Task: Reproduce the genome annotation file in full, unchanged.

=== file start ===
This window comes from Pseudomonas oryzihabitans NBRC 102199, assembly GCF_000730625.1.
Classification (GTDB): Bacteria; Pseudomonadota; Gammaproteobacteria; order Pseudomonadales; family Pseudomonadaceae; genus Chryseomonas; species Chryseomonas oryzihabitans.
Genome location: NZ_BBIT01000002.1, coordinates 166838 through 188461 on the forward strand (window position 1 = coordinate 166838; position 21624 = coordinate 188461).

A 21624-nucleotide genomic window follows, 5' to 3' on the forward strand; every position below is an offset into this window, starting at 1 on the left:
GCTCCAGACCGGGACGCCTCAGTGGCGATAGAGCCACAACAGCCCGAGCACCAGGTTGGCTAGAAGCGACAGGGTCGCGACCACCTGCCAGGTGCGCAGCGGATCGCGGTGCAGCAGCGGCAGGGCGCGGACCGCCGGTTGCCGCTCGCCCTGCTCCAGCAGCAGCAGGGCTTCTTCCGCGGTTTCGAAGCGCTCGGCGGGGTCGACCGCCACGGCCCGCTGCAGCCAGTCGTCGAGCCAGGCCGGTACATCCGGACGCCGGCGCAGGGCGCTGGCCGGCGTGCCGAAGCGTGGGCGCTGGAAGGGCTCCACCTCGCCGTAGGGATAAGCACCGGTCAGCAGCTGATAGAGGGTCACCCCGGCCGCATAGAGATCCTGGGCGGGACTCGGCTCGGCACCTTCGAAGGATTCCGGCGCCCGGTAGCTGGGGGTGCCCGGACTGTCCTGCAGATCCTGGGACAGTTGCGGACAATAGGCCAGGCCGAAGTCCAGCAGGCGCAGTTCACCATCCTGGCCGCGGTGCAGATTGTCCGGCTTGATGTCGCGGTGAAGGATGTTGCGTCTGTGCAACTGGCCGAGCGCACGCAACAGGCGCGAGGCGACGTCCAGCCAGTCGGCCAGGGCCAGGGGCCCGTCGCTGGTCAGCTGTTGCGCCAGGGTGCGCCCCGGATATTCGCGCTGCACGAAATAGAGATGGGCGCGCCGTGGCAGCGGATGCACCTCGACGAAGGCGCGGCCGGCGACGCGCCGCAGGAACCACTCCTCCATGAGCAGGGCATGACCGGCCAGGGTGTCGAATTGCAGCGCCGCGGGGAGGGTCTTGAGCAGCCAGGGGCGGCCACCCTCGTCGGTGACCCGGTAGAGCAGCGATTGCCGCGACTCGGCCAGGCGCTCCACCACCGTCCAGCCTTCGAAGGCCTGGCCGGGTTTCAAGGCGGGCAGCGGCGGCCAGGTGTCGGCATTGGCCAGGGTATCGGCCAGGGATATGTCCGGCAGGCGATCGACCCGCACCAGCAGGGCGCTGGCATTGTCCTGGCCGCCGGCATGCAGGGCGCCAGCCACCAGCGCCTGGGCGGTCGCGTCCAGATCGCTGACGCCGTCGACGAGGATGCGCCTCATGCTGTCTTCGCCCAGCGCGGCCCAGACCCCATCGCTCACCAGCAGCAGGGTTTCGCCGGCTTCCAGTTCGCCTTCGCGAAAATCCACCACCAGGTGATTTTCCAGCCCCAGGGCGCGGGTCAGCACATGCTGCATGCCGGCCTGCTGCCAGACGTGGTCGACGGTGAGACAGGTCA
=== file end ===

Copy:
This window comes from Pseudomonas oryzihabitans NBRC 102199, assembly GCF_000730625.1.
Classification (GTDB): Bacteria; Pseudomonadota; Gammaproteobacteria; order Pseudomonadales; family Pseudomonadaceae; genus Chryseomonas; species Chryseomonas oryzihabitans.
Genome location: NZ_BBIT01000002.1, coordinates 166838 through 188461 on the forward strand (window position 1 = coordinate 166838; position 21624 = coordinate 188461).

A 21624-nucleotide genomic window follows, 5' to 3' on the forward strand; every position below is an offset into this window, starting at 1 on the left:
GCTCCAGACCGGGACGCCTCAGTGGCGATAGAGCCACAACAGCCCGAGCACCAGGTTGGCTAGAAGCGACAGGGTCGCGACCACCTGCCAGGTGCGCAGCGGATCGCGGTGCAGCAGCGGCAGGGCGCGGACCGCCGGTTGCCGCTCGCCCTGCTCCAGCAGCAGCAGGGCTTCTTCCGCGGTTTCGAAGCGCTCGGCGGGGTCGACCGCCACGGCCCGCTGCAGCCAGTCGTCGAGCCAGGCCGGTACATCCGGACGCCGGCGCAGGGCGCTGGCCGGCGTGCCGAAGCGTGGGCGCTGGAAGGGCTCCACCTCGCCGTAGGGATAAGCACCGGTCAGCAGCTGATAGAGGGTCACCCCGGCCGCATAGAGATCCTGGGCGGGACTCGGCTCGGCACCTTCGAAGGATTCCGGCGCCCGGTAGCTGGGGGTGCCCGGACTGTCCTGCAGATCCTGGGACAGTTGCGGACAATAGGCCAGGCCGAAGTCCAGCAGGCGCAGTTCACCATCCTGGCCGCGGTGCAGATTGTCCGGCTTGATGTCGCGGTGAAGGATGTTGCGTCTGTGCAACTGGCCGAGCGCACGCAACAGGCGCGAGGCGACGTCCAGCCAGTCGGCCAGGGCCAGGGGCCCGTCGCTGGTCAGCTGTTGCGCCAGGGTGCGCCCCGGATATTCGCGCTGCACGAAATAGAGATGGGCGCGCCGTGGCAGCGGATGCACCTCGACGAAGGCGCGGCCGGCGACGCGCCGCAGGAACCACTCCTCCATGAGCAGGGCATGACCGGCCAGGGTGTCGAATTGCAGCGCCGCGGGGAGGGTCTTGAGCAGCCAGGGGCGGCCACCCTCGTCGGTGACCCGGTAGAGCAGCGATTGCCGCGACTCGGCCAGGCGCTCCACCACCGTCCAGCCTTCGAAGGCCTGGCCGGGTTTCAAGGCGGGCAGCGGCGGCCAGGTGTCGGCATTGGCCAGGGTATCGGCCAGGGATATGTCCGGCAGGCGATCGACCCGCACCAGCAGGGCGCTGGCATTGTCCTGGCCGCCGGCATGCAGGGCGCCAGCCACCAGCGCCTGGGCGGTCGCGTCCAGATCGCTGACGCCGTCGACGAGGATGCGCCTCATGCTGTCTTCGCCCAGCGCGGCCCAGACCCCATCGCTCACCAGCAGCAGGGTTTCGCCGGCTTCCAGTTCGCCTTCGCGAAAATCCACCACCAGGTGATTTTCCAGCCCCAGGGCGCGGGTCAGCACATGCTGCATGCCGGCCTGCTGCCAGACGTGGTCGACGGTGAGACAGGTCA